"Build it and they will come."
People have been building for a long time in the Washington County towns of Putnam and Dresden. Last Sunday 'they' (that would be Gwenne and myself) came to have a look. We did a self-guided architectural tour of the two rural communities. The impetus was A Guide to Architecture in the Adirondacks by Richard Longstreth. The 427 page book was published in 2017 by Adirondack Architectural Heritage. It contains photos and short descriptions of hundreds of buildings from all corners of New York State's Adirondack Park, including both Putnam and Dresden.
The green shaded area is the Adirondack Park in upstate New York
The Towns of Putnam and Dresden are located between Ticonderoga and Whitehall
The book has fifty pages of introductory material, including segments on firetowers and the Northway. The Park is divided into twelve sections that are conducive to driving tours. Included structures tend to be clustered in developed areas which facilitates seeing a number of them on a road trip. All can be viewed from the highway or are otherwise accessible to the public.
The author mentions the criteria used for the National Register of Historic Places as guiding the selection process in this volume. Some kind of filter is needed when you're covering an area this large. Therein lies the book's strengths and weaknesses. If you frequently travel throughout the Adirondacks it could be a valuable companion. If your focus is narrower - just Washington County for example - it is less useful. Instead, I would recommend An Introduction to Historic Resources In Washington County, New York. That was a 1976 project of the Washington County Planning Department and has photos, maps and essays for each of the counties seventeen towns. We had both books with us on our recent tour.
Huletts Landing was our first stop. Here we found a couple of charming country churches. To visit turn off Rt. 22 onto Co. 6. Chug up and over the mountain to a steep descent towards Lake George. At the foot of the hill take a left on Lands End Road. Look for Mountain Grove Cemetery with Our Lady of the Assumption Catholic Church adjacent and Mountain Grove Memorial Chapel in a clearing beyond. It's a bucolic scene with stone walls and towering pines against a backdrop of the lake and mountains. Be sure to walk around the cobblestone church to see the leaded glass windows. For a lovely way to spend a summer Sunday, you could attend a morning service here and then walk a short distance to the county beach for an afternoon swim and picnic.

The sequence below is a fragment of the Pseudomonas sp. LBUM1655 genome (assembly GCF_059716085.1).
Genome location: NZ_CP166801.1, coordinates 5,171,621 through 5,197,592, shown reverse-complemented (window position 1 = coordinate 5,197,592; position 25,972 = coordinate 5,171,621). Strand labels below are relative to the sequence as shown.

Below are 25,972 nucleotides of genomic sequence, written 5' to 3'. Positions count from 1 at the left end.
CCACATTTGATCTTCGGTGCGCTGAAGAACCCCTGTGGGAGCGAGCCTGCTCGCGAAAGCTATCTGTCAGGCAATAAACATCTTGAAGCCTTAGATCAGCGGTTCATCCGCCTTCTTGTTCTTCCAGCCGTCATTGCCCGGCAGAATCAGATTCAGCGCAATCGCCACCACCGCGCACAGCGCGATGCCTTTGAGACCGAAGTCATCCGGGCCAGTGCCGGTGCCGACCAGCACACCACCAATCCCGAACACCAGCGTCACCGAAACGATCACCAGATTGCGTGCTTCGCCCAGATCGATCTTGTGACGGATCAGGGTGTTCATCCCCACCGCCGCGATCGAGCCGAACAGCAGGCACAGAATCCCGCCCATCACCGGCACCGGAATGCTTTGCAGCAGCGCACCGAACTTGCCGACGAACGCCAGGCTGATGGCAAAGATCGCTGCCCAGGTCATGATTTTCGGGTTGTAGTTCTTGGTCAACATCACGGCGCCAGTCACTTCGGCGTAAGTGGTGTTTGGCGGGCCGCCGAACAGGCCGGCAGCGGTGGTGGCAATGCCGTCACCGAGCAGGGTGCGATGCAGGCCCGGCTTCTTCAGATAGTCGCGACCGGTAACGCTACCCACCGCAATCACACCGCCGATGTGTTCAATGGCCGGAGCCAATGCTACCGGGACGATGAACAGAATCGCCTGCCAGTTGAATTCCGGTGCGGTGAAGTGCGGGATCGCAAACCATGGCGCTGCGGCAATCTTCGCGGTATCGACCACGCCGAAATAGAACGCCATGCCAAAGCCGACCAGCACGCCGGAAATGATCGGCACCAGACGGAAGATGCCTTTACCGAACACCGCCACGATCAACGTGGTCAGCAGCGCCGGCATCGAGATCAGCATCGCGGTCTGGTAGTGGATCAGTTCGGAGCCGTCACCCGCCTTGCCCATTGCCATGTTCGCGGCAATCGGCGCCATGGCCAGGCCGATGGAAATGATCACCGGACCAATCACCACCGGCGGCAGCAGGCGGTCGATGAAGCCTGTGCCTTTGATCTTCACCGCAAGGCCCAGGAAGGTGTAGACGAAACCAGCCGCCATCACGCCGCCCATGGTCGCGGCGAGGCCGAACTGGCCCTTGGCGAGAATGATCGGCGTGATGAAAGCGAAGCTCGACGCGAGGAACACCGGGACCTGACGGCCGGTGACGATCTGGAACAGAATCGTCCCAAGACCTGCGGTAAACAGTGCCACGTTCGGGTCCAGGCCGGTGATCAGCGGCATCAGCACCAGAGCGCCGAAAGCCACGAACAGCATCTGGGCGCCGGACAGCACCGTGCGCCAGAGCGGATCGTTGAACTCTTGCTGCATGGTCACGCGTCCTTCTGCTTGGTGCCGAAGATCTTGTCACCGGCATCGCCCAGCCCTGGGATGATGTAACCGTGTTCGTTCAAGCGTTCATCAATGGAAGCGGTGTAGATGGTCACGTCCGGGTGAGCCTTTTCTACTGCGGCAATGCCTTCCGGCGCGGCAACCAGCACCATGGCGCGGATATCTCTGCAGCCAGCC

After Huletts we went back over the mountain to Clemons, on the east side of Rt. 22 where the Dresden Baptist Church sits up on a knoll. It's a simple structure in an imposing location high above the road.
Back on Rt. 22 we drove north past a series of small cottages. They are strung up a hill like colorful beads in a necklace. Longstreth says they were built around 1940, examples of roadside accommodations from an earlier time. I'm not sure if they are still available as lodging but they appear well kept and cute as a button. I could happily live in one of these little nests.
The route soon enters the Town of Putnam. A ways further look for the Putnam Log Chapel on the left. The Architecture book says it was built in 1933-34 for the 'poor' families living in this part of town.
Turning right onto Cummings Road will lead you east to the intersection of Lower Road. The impressive stone house on the left was built in the 1830's. Early settlers used locally abundant materials - stone, wood and clay/bricks to build. Touring the backroads of Putnam reveals a number of these handsome structures still serving their purpose to this day.
Driving south on Lower Road you will soon come to the stately United Presbyterian Church. It has a memorable setting, backed by a high limestone cliff, looking out on a sweeping vista of the Champlain Valley and adjoined by a picturesque cemetery. The site is also noteworthy for the well kept Church School which dates from 1880.
Lower Road will eventually lead you to Putnam Center where you can see other stone houses, the Central School building and the Town Hall. All have interesting histories detailed in the two books previously mentioned.
I love the open feeling and timelessness of Putnam and Dresden. There were several more homes, barns and bridges that I wanted to see but the Sun was setting and it was time to call it a day. This would be such a great place for a leisurely, house viewing bike ride. With warmer spring weather I hope to do just that.
One thing I can tell you about this architectural touring business - it's hungry, thirsty work. But Battle Hill Brewing Company in Fort Ann has the cure for that. We stopped on our way home for beer, biscuits and turkey soup. Perfect finish to a fun day.